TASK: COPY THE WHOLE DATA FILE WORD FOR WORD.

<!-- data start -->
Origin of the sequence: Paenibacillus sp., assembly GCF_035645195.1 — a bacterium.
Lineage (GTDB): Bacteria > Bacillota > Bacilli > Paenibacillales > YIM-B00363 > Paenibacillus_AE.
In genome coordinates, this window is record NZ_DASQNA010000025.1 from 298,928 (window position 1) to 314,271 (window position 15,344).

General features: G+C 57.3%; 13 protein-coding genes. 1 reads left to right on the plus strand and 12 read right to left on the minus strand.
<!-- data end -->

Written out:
Origin of the sequence: Paenibacillus sp., assembly GCF_035645195.1 — a bacterium.
Lineage (GTDB): Bacteria > Bacillota > Bacilli > Paenibacillales > YIM-B00363 > Paenibacillus_AE.
In genome coordinates, this window is record NZ_DASQNA010000025.1 from 298,928 (window position 1) to 314,271 (window position 15,344).

General features: G+C 57.3%; 13 protein-coding genes. 1 reads left to right on the plus strand and 12 read right to left on the minus strand.